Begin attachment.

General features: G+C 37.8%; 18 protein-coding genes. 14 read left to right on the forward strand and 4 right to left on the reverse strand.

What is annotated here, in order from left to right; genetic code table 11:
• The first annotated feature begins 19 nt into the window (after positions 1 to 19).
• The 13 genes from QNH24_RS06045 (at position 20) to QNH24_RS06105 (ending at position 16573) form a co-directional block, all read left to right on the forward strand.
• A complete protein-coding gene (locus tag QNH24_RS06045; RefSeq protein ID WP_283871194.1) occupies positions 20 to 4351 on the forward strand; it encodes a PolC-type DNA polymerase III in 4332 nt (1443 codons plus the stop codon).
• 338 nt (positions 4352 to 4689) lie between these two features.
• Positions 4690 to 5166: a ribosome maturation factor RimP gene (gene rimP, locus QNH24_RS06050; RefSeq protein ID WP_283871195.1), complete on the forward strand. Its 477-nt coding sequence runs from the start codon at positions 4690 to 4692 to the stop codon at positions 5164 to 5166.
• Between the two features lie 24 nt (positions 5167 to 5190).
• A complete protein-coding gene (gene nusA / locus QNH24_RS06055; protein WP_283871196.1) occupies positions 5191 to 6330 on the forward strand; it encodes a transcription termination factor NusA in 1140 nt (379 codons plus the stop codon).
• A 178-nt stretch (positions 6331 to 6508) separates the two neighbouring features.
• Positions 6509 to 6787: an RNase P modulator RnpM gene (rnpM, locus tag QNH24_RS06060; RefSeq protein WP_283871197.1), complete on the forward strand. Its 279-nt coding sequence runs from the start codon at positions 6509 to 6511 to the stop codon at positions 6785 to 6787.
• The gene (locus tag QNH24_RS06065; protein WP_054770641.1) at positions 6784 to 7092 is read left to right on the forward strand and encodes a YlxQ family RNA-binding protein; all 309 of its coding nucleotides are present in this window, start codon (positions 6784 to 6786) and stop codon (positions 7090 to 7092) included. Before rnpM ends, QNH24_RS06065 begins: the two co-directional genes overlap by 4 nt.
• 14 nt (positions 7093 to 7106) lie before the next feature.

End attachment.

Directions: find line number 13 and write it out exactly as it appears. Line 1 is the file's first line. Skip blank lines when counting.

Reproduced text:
• 14 nt (positions 7093 to 7106) lie before the next feature.